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Computer-Based, Personalized Cognitive Training versus Classical Computer Games: A randomized Double-Blind Prospective Trial of Cognitive Stimulation

Scientific publication on the difference between personalized cognitive training and computer games.

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Original Name: Computer-Based, Personalized Cognitive Training versus Classical Computer Games: A rondomized Double-Blind Prospective Trial of Cognitive Stimulation.

Authors: Chava Peretz1, Amos D. Korczyn2, Evelyn Shatil5, 6, Vered Aharonson4, Smadar Birnboim7 y Nir Giladi3.

  • 1. Department of Epidemiology, Sackler Faculty of Medicine.
  • 2. Sieratzki Chair of Neurology.
  • 3. Department of Neurology, Tel-Aviv Sourasky Medical Center, Sackler Faculty of Medicine, Tel-Aviv University.
  • 4. NexSig Ltd., and Afeka, Tel-Aviv Academic College of Engineering, Tel-Aviv.
  • 5. Department of Psychology and Center for Psychobiological Research, Max Stern Academic College, Emek Yezreel.
  • CogniFit Ltd., Yoqneam
  • Ono Academic College, Kiryat Ono, Israel.

Journal: Neuroepidemiology (2011), vol. 36: 91-99.

References to this article (APA style):

  • Peretz, C., Korczyn, A., Shatil, E., Aharonson, V., Birnboim, Giladi, N. (2011). Computer-Based, Personalized Cognitive Training versus Classical Computer Games: A randomized Double-Blind Prospective Trial of Cognitive Stimulation. Neuroepidemiology, vol.36, pp.91-99.

Study Conclusion

CogniFit personalized cognitive training has been shown to be more beneficial than normal computer games in improving cognitive abilities in healthy seniors . The group working with CogniFit showed significantly higher performance in cognitive abilities of visuospatial working memory (p=0.0001), visuospatial learning (p=0.0012) and focused attention (p=0.0019).

Study Summary

Scientific evidence is accumulating in favor of the fact that correct computerized cognitive training may be beneficial for healthy seniors. However, the population tends erroneously to identify computerized cognitive training activities with conventional computer video games. This study, through a double-blind randomized intervention design , seeks to know if there is a real difference between this modality of cognitive training and conventional computer games.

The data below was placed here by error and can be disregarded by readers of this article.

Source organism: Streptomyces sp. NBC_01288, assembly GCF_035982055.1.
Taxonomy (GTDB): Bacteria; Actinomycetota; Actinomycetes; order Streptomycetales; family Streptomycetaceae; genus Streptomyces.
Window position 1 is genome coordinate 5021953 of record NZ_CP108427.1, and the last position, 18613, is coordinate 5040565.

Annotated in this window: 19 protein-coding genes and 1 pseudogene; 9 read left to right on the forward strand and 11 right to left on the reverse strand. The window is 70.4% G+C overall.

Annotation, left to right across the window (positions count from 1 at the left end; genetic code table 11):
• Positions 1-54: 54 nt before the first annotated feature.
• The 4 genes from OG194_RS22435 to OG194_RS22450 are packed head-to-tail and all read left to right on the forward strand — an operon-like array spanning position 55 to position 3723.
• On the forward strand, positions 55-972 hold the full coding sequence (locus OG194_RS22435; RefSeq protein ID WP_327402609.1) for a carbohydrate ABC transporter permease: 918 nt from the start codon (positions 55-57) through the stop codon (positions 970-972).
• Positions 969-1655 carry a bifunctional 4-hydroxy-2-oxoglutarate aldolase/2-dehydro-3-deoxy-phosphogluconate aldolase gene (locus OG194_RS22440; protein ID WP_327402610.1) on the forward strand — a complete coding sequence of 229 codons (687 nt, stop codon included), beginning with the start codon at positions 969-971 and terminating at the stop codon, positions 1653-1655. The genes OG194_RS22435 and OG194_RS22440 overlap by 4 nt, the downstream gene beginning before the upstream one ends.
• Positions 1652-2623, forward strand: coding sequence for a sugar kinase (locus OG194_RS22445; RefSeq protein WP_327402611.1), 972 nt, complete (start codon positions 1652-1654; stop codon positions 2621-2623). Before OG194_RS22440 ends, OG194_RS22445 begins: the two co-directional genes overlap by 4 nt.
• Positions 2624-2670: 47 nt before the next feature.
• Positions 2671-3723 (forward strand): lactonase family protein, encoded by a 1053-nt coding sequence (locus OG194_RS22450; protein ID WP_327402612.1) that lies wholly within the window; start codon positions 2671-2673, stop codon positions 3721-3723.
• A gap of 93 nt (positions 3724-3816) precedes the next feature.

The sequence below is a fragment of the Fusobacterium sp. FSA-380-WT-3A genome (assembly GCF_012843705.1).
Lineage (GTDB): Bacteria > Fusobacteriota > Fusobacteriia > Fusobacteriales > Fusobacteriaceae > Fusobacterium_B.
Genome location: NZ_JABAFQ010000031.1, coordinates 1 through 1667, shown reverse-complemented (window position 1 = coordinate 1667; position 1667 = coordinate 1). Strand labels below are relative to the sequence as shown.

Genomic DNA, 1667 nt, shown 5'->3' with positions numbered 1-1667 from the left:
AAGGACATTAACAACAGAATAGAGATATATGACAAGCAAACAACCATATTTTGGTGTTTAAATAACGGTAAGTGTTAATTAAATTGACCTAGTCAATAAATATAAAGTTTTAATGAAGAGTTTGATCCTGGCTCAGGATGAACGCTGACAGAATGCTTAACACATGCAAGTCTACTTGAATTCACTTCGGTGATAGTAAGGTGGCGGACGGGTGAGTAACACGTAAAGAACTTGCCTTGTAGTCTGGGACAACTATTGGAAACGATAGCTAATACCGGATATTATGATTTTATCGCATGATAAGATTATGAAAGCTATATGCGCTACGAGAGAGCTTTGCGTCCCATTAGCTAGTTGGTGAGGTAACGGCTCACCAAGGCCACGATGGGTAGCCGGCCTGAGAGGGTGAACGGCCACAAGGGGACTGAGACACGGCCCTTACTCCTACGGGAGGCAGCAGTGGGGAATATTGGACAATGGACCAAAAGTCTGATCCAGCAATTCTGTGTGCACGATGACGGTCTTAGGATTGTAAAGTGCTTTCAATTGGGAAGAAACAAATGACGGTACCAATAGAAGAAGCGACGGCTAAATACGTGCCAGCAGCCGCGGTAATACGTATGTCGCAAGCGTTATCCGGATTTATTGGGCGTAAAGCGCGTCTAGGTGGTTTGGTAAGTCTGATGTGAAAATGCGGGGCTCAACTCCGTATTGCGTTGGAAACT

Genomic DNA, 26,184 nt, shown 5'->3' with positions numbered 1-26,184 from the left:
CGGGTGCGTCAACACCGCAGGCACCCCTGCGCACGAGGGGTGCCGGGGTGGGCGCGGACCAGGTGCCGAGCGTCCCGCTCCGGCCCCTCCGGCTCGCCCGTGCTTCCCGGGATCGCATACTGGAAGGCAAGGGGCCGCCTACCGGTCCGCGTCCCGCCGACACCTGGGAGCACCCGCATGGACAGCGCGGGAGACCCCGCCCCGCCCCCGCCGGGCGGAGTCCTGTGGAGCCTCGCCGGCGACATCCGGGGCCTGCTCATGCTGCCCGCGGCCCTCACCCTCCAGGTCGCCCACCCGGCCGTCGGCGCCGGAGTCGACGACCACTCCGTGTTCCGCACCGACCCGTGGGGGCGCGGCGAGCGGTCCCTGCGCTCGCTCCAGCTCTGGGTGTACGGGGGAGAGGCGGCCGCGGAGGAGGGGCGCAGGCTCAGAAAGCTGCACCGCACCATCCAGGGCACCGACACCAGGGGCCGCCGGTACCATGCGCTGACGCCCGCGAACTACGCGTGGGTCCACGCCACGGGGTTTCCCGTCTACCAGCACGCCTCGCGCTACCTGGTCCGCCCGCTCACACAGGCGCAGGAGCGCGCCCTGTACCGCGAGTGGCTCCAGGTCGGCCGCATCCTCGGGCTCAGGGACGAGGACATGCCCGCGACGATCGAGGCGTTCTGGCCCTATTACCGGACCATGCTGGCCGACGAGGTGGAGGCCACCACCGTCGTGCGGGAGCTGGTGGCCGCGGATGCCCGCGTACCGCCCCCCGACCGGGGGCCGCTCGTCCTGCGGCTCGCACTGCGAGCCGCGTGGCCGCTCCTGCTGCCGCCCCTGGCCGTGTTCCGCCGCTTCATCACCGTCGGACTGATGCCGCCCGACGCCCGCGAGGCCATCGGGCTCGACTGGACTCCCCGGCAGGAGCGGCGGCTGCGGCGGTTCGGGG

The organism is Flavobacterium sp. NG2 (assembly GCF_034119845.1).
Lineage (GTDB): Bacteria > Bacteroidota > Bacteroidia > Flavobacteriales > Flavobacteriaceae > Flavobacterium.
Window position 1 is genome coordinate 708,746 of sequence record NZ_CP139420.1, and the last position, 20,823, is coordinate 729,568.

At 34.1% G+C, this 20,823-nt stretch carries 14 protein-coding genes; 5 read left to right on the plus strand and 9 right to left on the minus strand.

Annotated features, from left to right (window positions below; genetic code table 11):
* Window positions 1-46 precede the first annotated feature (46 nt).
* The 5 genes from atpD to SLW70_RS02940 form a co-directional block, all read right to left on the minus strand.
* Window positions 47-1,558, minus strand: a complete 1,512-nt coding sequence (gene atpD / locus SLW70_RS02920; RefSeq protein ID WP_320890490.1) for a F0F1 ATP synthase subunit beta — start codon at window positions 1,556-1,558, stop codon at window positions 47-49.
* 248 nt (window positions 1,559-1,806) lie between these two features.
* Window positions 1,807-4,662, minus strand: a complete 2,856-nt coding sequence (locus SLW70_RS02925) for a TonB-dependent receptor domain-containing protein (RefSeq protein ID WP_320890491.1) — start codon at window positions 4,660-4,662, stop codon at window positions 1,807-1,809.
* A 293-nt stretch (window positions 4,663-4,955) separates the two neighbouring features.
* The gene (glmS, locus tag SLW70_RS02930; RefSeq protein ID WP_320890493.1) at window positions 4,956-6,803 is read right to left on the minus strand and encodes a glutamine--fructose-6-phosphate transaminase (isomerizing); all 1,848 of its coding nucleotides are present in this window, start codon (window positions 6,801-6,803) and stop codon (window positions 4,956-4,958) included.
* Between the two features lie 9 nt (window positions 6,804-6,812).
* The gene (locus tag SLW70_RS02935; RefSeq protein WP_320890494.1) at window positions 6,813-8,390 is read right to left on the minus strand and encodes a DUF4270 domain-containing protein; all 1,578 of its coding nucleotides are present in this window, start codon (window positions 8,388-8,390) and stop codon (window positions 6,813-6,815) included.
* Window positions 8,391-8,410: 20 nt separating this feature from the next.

The participants were 155 healthy older adults aged 68±7 years , who were divided between two groups: The group that performed personalized cognitive computer training with CogniFit, and the group that performed training with standard computer games. Their cognitive abilities were evaluated at the beginning of the study and after three months, using a neuropsychological battery. Mixed-effect models were used to measure intra-group and intergroup differences.

The results showed that both groups improved their cognitive performance. CogniFit's personalized cognitive training group had a significant improvement in the 8 cognitive abilities assessed , while improvements in the computer games group were limited to 4 cognitive abilities. Comparing the two groups together, cognitive training with CogniFit was found to be significantly more effective than video games in healthy older adults.


Cognitive performance tends to decline with age, negatively affecting the quality of life and autonomy of older people. Hence the importance of healthy seniors who still retain their autonomy having the ability to maintain it despite the passing years.

Scientific studies indicate that cognitive training benefits seniors' cognitive abilities and that this improvement can be maintained for several years. However, there is still some controversy about the ecological validity of these training, as some studies speak of a low transfer to activities with the same cognitive demands (with a reduced effect size), while other research indicates that improvements can be generalized to other tasks, even to those that have cognitive demands different from the task trained.

Typically, training programs may differ in various characteristics: individual or group, focusing on some cognitive abilities or others, the number of sessions, the length of sessions and the frequency of sessions, or it may vary the way in which these programs are applied: through a therapist or through computerized devices. Although there is still no consensus about which are more effective or when one type is preferable over another, it has been seen that those personalized programs that give instant feedback and adapt to the particular needs of the user, tend to produce a greater improvement .